Results30% with FMT vs 20% controls (P = 0.51)24% with FMT vs 5% placebo (P = 0.03)27% with FMT vs 8% placebo (P = 0.021)
ADVERSE REACTIONS OF INTESTINAL MICROBIOTA

Few adverse reactions have been reported with probiotics[73,74], and FMT has also been regarded as a safe treatment strategy. Adverse events or serious complications of FMT are rarely reported but include abdominal cramps, bloating, constipation, and diarrhea. Fever and increased C-reactive protein level are common, but both are transient and self-limiting[75]. Other rare adverse reactions include sore throat and headache[76], abnormally low blood pressure[77], shingles[78], the occurrence of UC[79], norovirus infection[76], weight gain[80], peritonitis or enteritis[81,82], perforation of the colon, pneumonia[83], and cytomegalovirus infection[84]. Bacteremia has been reported after FMT[85]. After FMT, changes in the composition of intestinal microbiota may lead to changes in gene expression of the mucosal cells of the recipients[86], alteration of intestinal mucosal immune function[87], changes in the intestinal ecological environment[88], and differences in body metabolism[89]. FMT can affect gastrointestinal diseases as well as extra-gastrointestinal disorders[90]. Therefore, patients who undergo FMT require long-term follow-up to observe pathologic and physiologic effects of treatment.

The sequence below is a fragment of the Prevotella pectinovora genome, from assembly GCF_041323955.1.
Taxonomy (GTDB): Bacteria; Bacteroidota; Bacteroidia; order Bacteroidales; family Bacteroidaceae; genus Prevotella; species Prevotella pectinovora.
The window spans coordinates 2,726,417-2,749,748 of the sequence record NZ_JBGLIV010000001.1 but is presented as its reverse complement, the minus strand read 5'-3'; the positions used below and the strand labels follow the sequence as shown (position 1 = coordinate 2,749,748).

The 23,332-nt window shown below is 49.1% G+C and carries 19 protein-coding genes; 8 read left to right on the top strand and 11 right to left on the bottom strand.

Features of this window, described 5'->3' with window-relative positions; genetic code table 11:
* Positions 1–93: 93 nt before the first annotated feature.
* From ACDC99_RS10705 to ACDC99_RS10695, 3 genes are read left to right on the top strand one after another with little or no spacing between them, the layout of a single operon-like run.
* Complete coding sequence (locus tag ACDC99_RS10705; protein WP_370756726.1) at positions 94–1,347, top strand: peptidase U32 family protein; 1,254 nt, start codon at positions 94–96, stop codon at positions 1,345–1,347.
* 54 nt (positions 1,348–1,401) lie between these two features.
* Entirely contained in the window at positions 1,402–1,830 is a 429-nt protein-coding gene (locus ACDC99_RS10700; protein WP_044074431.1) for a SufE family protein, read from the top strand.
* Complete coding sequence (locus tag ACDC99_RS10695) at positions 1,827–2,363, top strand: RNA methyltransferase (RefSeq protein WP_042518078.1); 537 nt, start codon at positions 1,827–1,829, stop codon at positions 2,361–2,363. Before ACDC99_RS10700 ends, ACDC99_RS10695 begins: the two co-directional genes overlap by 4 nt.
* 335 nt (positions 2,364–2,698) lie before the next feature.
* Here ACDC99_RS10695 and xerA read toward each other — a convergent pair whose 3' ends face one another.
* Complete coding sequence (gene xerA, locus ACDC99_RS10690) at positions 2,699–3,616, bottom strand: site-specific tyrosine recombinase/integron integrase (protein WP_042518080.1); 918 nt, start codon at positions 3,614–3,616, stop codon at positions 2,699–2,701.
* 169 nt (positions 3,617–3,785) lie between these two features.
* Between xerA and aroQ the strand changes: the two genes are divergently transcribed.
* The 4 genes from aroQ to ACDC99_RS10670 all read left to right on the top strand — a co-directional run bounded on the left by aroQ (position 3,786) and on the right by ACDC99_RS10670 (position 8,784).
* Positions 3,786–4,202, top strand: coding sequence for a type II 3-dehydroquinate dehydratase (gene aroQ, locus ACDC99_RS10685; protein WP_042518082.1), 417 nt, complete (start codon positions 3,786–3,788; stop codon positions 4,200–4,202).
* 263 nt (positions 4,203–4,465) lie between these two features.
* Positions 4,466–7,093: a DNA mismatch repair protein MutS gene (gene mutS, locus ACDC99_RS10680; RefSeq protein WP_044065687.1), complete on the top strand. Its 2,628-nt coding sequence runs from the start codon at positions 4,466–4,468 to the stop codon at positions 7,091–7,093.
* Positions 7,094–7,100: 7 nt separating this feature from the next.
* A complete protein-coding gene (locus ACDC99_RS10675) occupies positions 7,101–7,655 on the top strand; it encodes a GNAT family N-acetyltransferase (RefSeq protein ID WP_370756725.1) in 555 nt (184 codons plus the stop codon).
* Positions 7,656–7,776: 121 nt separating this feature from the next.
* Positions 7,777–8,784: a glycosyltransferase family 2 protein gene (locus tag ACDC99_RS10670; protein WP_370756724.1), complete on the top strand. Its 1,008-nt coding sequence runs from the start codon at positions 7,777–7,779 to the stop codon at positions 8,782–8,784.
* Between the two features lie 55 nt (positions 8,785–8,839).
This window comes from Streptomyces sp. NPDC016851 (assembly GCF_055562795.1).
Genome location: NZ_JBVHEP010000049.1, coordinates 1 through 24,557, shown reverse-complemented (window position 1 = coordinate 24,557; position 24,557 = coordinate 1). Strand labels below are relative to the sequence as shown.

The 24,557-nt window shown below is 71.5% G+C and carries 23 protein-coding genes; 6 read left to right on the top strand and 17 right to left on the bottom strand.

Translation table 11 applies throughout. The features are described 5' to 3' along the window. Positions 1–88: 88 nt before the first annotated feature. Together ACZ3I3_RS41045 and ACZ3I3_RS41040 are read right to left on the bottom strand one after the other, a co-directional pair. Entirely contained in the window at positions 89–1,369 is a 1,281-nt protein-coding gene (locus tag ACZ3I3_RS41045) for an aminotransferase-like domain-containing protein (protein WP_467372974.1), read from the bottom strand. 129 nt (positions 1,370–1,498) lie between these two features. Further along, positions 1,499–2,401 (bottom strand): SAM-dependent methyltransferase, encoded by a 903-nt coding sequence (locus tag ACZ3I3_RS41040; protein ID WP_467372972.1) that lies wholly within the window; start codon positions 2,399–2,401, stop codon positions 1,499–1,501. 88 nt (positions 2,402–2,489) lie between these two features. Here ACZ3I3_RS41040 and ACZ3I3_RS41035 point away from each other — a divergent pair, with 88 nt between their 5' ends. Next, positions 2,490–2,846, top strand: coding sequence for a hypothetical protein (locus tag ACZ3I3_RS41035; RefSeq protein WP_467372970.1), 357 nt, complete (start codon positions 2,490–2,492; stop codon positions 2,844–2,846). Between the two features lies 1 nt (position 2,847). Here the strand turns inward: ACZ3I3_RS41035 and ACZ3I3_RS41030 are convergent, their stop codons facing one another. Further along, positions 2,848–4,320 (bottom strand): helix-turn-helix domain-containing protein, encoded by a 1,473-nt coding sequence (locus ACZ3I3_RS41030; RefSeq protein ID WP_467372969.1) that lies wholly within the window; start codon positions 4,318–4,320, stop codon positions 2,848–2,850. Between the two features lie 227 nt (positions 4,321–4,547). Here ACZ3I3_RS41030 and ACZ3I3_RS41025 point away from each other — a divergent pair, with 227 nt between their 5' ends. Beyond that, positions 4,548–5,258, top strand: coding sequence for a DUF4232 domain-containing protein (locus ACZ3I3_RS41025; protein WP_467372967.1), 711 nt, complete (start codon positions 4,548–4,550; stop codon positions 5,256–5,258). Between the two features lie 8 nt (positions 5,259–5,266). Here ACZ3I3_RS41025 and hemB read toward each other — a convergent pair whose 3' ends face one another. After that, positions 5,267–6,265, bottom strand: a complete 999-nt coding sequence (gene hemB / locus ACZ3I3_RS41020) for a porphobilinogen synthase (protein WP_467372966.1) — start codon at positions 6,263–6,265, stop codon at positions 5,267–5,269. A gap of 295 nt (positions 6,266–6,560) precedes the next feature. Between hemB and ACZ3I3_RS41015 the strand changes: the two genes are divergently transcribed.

In addition, because of the diversity and uncertainty of intestinal microbiota, the current treatment criteria for FMT are difficult to formulate. Controversy concerns whether intestinal microbiota should be managed as a drug or as a bodily organ. These problems hamper the standardization and specific application of FMT. Determining the effective bacteria and the ideal treatment subjects will help to standardize FMT and make treatment more consistent[91].

CONCLUSION